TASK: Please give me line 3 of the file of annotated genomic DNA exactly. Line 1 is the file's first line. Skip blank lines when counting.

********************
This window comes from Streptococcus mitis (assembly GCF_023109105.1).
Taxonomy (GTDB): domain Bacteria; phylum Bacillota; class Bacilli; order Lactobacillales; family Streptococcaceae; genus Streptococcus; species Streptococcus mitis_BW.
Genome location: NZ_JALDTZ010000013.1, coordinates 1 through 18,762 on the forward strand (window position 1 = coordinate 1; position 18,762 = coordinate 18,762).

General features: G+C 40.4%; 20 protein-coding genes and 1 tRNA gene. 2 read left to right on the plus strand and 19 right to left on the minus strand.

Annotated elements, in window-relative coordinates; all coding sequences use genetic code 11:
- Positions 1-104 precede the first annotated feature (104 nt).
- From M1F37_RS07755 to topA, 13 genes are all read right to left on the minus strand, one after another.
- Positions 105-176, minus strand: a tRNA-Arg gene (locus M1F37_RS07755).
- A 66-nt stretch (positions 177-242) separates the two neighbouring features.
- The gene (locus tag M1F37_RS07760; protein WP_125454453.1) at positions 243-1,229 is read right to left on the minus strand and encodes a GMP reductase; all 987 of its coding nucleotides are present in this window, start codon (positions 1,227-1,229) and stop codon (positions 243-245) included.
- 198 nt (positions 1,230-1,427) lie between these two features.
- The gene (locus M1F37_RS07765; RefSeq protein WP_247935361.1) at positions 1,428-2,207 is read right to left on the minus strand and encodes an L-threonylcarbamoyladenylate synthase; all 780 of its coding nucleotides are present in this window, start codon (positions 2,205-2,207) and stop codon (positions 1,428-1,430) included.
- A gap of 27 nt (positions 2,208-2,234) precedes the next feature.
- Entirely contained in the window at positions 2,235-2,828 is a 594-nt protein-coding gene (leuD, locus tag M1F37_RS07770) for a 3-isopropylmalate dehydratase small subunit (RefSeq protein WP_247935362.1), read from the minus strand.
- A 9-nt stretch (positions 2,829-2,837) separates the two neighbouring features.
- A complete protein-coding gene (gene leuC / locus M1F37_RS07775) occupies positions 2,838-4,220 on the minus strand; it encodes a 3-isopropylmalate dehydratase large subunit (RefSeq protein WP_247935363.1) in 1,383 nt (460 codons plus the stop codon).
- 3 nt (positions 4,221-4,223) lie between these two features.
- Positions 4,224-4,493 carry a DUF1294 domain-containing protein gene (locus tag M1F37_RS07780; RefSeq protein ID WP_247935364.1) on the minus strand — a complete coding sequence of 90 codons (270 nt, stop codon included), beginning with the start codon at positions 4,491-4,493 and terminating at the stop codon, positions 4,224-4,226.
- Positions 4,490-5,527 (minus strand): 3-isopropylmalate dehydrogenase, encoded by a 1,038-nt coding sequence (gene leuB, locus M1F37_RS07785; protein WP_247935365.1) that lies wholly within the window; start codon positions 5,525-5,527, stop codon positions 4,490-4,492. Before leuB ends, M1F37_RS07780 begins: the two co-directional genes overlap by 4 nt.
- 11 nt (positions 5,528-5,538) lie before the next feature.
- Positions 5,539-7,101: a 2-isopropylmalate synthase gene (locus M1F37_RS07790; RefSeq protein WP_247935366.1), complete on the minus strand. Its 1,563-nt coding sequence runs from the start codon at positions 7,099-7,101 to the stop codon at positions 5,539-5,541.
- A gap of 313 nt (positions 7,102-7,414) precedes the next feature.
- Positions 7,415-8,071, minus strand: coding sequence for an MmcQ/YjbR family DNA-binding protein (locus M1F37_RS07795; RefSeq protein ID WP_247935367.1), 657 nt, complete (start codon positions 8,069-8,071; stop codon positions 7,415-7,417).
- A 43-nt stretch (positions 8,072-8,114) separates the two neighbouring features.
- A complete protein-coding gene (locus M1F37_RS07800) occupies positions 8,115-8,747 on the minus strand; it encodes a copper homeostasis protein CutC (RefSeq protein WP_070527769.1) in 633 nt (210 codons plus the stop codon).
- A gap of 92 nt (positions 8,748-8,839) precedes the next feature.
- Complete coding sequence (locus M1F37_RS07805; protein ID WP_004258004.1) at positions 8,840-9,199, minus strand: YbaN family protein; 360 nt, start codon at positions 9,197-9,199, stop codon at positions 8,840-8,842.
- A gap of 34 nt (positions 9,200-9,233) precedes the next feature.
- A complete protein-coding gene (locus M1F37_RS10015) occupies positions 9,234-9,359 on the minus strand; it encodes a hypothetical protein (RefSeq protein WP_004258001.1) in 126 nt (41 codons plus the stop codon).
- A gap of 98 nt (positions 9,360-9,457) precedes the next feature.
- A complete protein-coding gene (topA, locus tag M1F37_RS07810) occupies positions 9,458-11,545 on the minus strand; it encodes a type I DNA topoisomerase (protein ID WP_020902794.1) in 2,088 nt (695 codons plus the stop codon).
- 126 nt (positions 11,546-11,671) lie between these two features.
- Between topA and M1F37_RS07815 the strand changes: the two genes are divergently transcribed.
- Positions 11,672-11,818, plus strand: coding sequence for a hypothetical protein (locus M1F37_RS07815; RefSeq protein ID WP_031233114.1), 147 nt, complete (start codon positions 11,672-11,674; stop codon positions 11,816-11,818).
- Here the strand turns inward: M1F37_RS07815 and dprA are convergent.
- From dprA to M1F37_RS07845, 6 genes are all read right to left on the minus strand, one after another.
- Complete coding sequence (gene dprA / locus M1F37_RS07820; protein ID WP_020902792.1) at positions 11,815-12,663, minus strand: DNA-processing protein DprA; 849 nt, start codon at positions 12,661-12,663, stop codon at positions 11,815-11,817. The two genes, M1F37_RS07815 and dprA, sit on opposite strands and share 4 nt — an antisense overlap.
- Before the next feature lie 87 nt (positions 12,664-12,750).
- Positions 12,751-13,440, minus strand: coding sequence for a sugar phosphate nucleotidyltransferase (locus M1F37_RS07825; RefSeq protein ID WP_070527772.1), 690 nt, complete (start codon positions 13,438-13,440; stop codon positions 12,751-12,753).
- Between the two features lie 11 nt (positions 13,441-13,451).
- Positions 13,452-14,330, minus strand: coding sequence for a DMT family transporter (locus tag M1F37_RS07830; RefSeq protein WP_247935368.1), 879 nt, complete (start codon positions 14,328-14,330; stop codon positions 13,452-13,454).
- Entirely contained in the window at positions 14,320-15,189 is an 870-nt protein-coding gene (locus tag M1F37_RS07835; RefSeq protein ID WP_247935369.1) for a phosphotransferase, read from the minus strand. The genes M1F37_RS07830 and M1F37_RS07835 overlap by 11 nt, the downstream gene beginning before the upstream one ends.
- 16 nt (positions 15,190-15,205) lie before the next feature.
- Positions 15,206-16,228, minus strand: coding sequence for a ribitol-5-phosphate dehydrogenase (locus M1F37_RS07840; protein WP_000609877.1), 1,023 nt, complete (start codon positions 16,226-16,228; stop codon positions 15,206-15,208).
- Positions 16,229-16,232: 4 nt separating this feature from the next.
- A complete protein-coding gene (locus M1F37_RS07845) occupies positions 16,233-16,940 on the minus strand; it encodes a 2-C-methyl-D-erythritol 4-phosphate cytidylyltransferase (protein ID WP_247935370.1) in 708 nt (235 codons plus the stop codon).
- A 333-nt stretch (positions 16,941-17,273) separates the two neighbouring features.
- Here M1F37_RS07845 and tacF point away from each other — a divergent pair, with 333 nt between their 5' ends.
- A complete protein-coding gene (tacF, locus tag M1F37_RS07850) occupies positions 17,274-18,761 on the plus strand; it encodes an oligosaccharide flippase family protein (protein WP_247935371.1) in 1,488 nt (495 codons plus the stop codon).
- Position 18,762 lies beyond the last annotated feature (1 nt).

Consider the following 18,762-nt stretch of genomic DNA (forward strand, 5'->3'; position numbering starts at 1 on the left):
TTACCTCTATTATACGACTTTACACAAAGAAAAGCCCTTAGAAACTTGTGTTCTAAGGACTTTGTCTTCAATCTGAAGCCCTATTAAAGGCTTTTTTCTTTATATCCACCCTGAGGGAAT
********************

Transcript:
Genome location: NZ_JALDTZ010000013.1, coordinates 1 through 18,762 on the forward strand (window position 1 = coordinate 1; position 18,762 = coordinate 18,762).